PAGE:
Great Example of Making a Message “Stick” Using Analogy

Whenever you find your ideas are not landing, the problem is probably because they are not concrete enough. That is, people cannot imagine what your ideas look like.

The answer to this problem: analogy.

Here’s a great example I just discovered recently. What if you’re talking to a group and want them to understand the difference between sympathy and empathy? You could explain it verbally using this description from Dictionary.com:

Sympathy is literally ‘feeling with’ – compassion for or commiseration with another person. Empathy, by contrast, is literally ‘feeling into’ – the ability to project one’s personality into another person and more fully understand that person. You feel empathy when you’ve “been there”, and sympathy when you haven’t.

Not that helpful, actually. But put that idea into visuals, using an analogy, and the idea comes to life. In general, whenever you find your ideas aren’t “sticking”, an analogy is probably the solution.

 

About the author: Bruce Gabrielle is author of Speaking PowerPoint: the New Language of Business, showing a 12-step method for creating clearer and more persuasive PowerPoint slides for boardroom presentations. Subscribe to this blog or join my LinkedIn group to get new posts sent to your inbox.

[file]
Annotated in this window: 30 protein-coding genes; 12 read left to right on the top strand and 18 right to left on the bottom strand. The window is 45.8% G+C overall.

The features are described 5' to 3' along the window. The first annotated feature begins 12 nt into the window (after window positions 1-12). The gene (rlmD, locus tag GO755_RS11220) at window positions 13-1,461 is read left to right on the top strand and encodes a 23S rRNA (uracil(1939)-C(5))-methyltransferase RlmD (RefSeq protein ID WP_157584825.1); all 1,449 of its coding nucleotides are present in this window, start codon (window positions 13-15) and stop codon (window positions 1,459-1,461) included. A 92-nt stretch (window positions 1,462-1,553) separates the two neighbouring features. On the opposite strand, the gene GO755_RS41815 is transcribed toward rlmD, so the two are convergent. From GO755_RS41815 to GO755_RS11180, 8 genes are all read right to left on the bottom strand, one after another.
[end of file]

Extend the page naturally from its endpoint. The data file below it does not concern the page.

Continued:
One thought on “Great Example of Making a Message “Stick” Using Analogy

  1. Great example Bruce, thanks for sharing. Brené Brown is an amazing communicator.

    (It’s interesting that her empathy example included the words “I know what it’s like” (at 1’10”). I think some counsellors suggest avoiding that, because it focuses on the carer and can invalidate the sufferer’s own experience. Then again, it does forge a connection, as she says. Maybe I should check my sources!)

    Recently I wrote about how to make a talk “sticky”, so I mentioned concreteness and mnemonic devices. I didn’t include analogies though, so it looks like they’d be good to add!

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